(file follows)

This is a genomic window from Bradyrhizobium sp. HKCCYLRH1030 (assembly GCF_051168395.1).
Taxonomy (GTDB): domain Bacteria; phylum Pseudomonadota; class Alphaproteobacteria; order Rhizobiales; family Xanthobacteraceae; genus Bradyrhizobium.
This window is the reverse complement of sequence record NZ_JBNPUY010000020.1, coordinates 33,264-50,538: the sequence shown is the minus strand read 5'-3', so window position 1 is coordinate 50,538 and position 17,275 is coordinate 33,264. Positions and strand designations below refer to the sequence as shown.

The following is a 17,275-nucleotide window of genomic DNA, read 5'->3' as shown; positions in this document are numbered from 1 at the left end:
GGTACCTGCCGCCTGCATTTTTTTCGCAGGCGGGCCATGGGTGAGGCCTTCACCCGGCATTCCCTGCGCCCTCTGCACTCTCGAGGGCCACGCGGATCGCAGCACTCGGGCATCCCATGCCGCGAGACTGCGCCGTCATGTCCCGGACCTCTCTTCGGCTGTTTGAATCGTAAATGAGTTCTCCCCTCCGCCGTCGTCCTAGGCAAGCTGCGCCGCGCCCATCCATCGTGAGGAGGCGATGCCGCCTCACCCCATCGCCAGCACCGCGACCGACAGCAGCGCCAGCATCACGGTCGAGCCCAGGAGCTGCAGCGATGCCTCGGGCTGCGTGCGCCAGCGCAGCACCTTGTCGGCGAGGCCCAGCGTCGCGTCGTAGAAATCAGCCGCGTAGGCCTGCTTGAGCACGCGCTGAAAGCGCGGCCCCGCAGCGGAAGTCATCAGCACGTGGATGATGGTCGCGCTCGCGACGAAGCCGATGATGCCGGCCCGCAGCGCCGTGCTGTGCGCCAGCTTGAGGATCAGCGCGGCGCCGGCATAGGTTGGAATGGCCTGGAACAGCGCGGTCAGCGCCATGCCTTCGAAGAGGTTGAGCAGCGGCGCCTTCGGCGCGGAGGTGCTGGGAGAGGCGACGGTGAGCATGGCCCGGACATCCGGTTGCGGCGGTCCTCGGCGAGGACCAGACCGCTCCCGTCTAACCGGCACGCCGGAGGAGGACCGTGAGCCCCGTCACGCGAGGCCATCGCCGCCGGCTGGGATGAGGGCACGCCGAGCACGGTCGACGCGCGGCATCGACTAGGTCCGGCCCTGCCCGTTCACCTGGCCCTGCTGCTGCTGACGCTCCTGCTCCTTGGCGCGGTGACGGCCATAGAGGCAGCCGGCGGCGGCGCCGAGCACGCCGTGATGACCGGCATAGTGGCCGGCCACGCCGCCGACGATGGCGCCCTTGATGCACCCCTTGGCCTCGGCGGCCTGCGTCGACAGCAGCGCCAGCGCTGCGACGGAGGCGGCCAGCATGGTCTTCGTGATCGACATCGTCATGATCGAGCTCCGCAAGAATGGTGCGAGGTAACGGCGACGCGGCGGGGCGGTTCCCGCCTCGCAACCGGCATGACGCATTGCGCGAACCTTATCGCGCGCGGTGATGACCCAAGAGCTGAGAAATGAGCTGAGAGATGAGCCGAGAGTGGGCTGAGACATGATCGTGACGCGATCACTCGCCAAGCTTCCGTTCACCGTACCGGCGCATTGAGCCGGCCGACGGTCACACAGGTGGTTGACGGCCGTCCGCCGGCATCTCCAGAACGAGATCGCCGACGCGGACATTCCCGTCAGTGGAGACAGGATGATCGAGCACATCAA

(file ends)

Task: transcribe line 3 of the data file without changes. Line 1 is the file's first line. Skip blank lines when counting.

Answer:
This window is the reverse complement of sequence record NZ_JBNPUY010000020.1, coordinates 33,264-50,538: the sequence shown is the minus strand read 5'-3', so window position 1 is coordinate 50,538 and position 17,275 is coordinate 33,264. Positions and strand designations below refer to the sequence as shown.